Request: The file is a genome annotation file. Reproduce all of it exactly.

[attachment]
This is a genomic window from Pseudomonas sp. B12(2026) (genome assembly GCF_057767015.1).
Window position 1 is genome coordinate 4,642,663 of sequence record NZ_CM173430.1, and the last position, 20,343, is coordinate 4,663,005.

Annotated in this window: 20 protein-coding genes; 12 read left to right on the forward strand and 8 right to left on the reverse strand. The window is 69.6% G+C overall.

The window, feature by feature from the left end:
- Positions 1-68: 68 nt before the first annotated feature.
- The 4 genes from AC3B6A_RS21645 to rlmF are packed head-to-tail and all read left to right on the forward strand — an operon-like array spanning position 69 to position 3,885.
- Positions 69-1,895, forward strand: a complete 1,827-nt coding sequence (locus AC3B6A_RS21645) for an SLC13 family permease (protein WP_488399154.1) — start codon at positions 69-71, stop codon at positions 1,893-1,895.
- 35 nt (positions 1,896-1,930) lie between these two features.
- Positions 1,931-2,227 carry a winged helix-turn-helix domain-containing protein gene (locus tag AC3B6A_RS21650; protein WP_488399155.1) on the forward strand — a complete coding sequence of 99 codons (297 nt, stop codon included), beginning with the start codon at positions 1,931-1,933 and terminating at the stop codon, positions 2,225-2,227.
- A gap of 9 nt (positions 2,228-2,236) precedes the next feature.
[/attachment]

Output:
This is a genomic window from Pseudomonas sp. B12(2026) (genome assembly GCF_057767015.1).
Window position 1 is genome coordinate 4,642,663 of sequence record NZ_CM173430.1, and the last position, 20,343, is coordinate 4,663,005.

Annotated in this window: 20 protein-coding genes; 12 read left to right on the forward strand and 8 right to left on the reverse strand. The window is 69.6% G+C overall.

The window, feature by feature from the left end:
- Positions 1-68: 68 nt before the first annotated feature.
- The 4 genes from AC3B6A_RS21645 to rlmF are packed head-to-tail and all read left to right on the forward strand — an operon-like array spanning position 69 to position 3,885.
- Positions 69-1,895, forward strand: a complete 1,827-nt coding sequence (locus AC3B6A_RS21645) for an SLC13 family permease (protein WP_488399154.1) — start codon at positions 69-71, stop codon at positions 1,893-1,895.
- 35 nt (positions 1,896-1,930) lie between these two features.
- Positions 1,931-2,227 carry a winged helix-turn-helix domain-containing protein gene (locus tag AC3B6A_RS21650; protein WP_488399155.1) on the forward strand — a complete coding sequence of 99 codons (297 nt, stop codon included), beginning with the start codon at positions 1,931-1,933 and terminating at the stop codon, positions 2,225-2,227.
- A gap of 9 nt (positions 2,228-2,236) precedes the next feature.